We all get frequent requests to provide our personal information.
Some of these requests are absolutely important: entering another country, having a product shipped to your home, or receiving medical care. In these cases, we can and should willingly give our personal information to those requesting it.
Despite the exceptions, most of these requests are really unimportant: a nonprofit organization wants to contact you, you sign up for an online cooking class, or a reasonably cute human at a dive bar asks for your phone number. In these cases, we still give out the same personal information to those requesting it.
But we shouldn’t. Not ever.
Why? Because personal information is a top commodity in today’s digital world, and sharing it should be based on trust, not convenience. Instead of giving out details willy-nilly, I’d like to propose that we all take a page from a James Bond novel. So let’s learn how to use a bunch of mostly free tools to “classify ourselves” and help protect our personal information.
Setting Categories and Making a Plan
Classifying our personal data is a three-step process:
- We learn to establish two categories for requests: critical and non-critical.
- We evaluate each request for our personal data and decide its category.
- We create and share different personal data based on the kind of request we’ve received.
Once we have our plan, our main goal is to stick to it. For example, I only provide my personal email, cell phone or mailing address to close friends and family. By comparison, today, I got the following “offers” when visiting two websites:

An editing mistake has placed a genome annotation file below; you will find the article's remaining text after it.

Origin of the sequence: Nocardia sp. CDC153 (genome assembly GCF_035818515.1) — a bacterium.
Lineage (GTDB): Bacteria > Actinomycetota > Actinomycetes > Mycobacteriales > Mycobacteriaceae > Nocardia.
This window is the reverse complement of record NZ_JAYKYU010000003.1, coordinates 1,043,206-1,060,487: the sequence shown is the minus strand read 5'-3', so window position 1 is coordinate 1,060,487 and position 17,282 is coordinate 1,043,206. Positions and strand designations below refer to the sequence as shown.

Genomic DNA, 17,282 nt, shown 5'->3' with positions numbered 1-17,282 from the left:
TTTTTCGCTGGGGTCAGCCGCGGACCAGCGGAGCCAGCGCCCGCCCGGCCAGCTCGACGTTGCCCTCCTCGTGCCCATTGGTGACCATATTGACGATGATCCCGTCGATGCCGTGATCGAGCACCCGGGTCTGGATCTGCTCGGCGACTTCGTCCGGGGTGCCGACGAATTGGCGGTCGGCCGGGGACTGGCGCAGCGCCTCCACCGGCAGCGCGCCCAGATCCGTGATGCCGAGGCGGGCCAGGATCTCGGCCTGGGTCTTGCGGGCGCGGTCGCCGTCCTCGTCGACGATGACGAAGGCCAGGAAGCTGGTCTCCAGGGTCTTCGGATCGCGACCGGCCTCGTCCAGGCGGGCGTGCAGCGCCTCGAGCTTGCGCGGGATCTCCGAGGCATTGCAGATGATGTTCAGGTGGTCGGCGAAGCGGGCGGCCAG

Now, look: I like getting 20 percent off as much as the next person, but I always follow my plan. As these are not critical communications, I wouldn’t provide my personal email address. Instead, I would use my secondary contact information for these kinds of requests.
Obtaining secondary data is 100 percent legal, 100 percent easy, and 100 percent necessary in today’s digital world to help guard our privacy. Now that we’ve established the necessity of creating secondary contact information, let’s find out what tools to use and how to use them.
Getting and Using Secondary Emails
When I send holiday cards to family and friends, I put my home address on the envelope. When I’m sending business-related materials, however, I put my business address on the envelope instead. My email strategy is no different: I maintain different email addresses for different reasons. I accomplish this with the free tool 33mail.com.
I discovered this service some years ago and was intrigued. Their service offers unlimited, free, customizable email addresses, a simple interface, and the ability to halt spam instantly. Even better, its operation is simple and getting started is easy.
First, you sign up and grab yourself an account name — let’s say, “SoniaStopsSpam.” Then, when any non-critical person or service “needs” your email, don’t provide your personal email address. Instead, give them a custom 33mail.com email address that’s built from your 33mail account name. For example:
You’ll still get all of your emails from that company (or person), but they’ll be forwarded from 33mail.com to your personal email address. Reply to those emails just as you would any other email. Then, if the time comes when you’ve decided that you no longer want emails from that account, ending the stream is a piece of cake. Click the link you’ll see at the top of every 33mail message:
That’s it. The free, basic tier is enough for most casual users, but I’ve enjoyed the service so much that I signed up for the $1/month paid tier. The extra $1 month removes the ads that 33mail includes in the free version, allows an additional 40MB of data in my email relays, along with the ability to use my own domain if I want to, which are all nice features.
Getting and Using Secondary Phone Numbers
If you needed another reason to not give out your personal cell number to strangers, here it is: Americans received 58 billion robocalls in 2019. That’s billion. With a “B.” That’s roughly 175 calls to every single American over the course of the year.